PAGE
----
At this point, we have ruled out a hardware failure and a diver problem, and found that the WLAN AutoConfig service is not launching properly. This took me a bit to find, but I found the answer provided by Barry Hubbard back in March of 2010. I will provide a link to his answer at the bottom. First though, lets discuss HOW this might have happened. I can think of only two possible sources:
In the way of background, my problem started shortly after trying to track down a possible virus infection (suspected remnants from a Fake AV program), and running a bunch of updates (including Windows 7 SP1) shortly after not finding anything more than tracking cookies. I used Trend Micro, CCleaner’s Spyware Checker, MalwareBytes, and SuperAntiSpyware – zilch, nada, nothing. Either it’s a new virus with the ability to take control from TrustedInstaller (I am very concerned if so), or one of the system files was scrambled during an OS update. I will point to evidence of the contrary shortly.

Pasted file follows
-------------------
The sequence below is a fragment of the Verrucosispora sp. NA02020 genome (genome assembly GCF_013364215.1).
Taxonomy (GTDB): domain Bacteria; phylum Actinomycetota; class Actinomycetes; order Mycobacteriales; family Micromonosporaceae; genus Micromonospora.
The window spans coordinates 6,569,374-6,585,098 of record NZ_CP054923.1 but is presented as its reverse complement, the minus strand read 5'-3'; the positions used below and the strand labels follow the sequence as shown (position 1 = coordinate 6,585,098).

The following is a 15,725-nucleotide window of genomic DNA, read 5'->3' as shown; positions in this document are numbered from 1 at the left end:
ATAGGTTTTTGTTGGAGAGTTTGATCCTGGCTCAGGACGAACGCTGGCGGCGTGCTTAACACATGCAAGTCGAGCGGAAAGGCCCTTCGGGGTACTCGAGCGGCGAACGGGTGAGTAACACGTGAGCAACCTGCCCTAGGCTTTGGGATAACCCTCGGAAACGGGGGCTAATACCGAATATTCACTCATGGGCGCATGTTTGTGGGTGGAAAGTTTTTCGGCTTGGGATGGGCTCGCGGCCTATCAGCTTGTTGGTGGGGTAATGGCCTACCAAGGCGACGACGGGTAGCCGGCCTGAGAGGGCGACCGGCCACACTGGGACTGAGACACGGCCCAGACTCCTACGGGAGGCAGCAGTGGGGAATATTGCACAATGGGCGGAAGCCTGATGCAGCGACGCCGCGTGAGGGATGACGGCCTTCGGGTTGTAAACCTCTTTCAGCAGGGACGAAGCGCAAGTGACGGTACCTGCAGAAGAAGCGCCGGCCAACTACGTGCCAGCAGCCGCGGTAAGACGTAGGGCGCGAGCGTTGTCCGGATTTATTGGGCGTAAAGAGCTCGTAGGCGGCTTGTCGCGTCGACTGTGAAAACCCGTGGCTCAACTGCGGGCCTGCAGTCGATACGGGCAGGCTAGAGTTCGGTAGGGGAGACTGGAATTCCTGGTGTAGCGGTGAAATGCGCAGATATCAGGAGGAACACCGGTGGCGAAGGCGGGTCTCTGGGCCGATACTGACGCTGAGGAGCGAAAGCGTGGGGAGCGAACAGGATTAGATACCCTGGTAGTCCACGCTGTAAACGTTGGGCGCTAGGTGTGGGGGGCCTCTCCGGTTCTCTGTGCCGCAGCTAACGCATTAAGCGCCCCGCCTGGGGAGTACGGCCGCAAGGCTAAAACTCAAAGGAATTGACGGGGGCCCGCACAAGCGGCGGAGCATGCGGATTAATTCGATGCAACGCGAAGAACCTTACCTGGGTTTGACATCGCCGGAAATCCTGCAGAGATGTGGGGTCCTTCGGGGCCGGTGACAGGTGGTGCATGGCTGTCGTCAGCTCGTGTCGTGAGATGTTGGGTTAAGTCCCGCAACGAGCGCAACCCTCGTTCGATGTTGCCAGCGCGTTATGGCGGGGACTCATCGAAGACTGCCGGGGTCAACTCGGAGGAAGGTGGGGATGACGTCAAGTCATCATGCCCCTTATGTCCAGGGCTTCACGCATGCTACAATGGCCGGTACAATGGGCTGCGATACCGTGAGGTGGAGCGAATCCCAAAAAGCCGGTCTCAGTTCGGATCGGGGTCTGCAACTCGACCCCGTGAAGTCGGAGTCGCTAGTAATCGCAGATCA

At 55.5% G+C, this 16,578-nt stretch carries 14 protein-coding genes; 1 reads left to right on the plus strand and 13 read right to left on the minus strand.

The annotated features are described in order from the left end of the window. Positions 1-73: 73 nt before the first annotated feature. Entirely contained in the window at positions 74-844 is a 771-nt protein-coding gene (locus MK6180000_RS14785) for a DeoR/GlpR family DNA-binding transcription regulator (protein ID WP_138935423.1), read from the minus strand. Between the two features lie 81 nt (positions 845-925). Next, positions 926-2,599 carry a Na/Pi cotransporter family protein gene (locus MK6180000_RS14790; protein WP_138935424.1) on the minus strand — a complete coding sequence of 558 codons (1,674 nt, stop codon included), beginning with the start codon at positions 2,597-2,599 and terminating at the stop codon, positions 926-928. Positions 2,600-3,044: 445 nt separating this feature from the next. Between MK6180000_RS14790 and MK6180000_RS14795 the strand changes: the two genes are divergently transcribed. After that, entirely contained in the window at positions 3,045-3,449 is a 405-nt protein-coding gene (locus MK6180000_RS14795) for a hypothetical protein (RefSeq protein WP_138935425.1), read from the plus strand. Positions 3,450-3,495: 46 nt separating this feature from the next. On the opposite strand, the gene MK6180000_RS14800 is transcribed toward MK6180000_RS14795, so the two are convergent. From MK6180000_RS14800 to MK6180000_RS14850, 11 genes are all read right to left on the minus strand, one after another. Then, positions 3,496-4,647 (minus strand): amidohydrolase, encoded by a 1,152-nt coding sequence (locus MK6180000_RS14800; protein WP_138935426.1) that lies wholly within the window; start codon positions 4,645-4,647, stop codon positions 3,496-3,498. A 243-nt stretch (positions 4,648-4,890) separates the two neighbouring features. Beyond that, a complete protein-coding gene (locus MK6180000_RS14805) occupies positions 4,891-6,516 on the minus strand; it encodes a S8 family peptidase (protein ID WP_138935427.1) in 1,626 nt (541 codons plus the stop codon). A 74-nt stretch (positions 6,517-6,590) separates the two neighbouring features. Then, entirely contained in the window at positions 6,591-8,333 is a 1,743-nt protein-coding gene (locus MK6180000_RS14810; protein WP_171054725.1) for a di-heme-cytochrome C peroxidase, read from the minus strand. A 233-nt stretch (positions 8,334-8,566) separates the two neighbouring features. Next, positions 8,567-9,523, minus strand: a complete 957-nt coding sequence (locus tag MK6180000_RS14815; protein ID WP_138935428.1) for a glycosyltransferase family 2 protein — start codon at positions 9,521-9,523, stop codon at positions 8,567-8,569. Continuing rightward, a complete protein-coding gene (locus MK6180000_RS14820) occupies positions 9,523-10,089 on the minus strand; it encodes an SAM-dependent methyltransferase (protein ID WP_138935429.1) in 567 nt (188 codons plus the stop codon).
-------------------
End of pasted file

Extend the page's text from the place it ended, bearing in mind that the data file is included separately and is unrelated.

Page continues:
First, lets look at the registry. Go to Start, and type regedit. Again, likely need administrator privileges to proceed. Check the following keys and make sure the “Start” entry value is set at “3”:
If one of the values is NOT 3, then change the value and try your wireless connection again. If this still fails, or the values are already set to 3, then it is time to go to Windows Explorer!
Select Start, then select Computer. Navigate to the following directory: c:\Windows\L2Schemas.
Check the following system protected files for zero length (size of 0 KB):
All three of these XML files are needed to launch the WLAN AutoConfig service. If one of them is zeroed out, you get the problem we are having where everything appears fine, but the service fails to launch.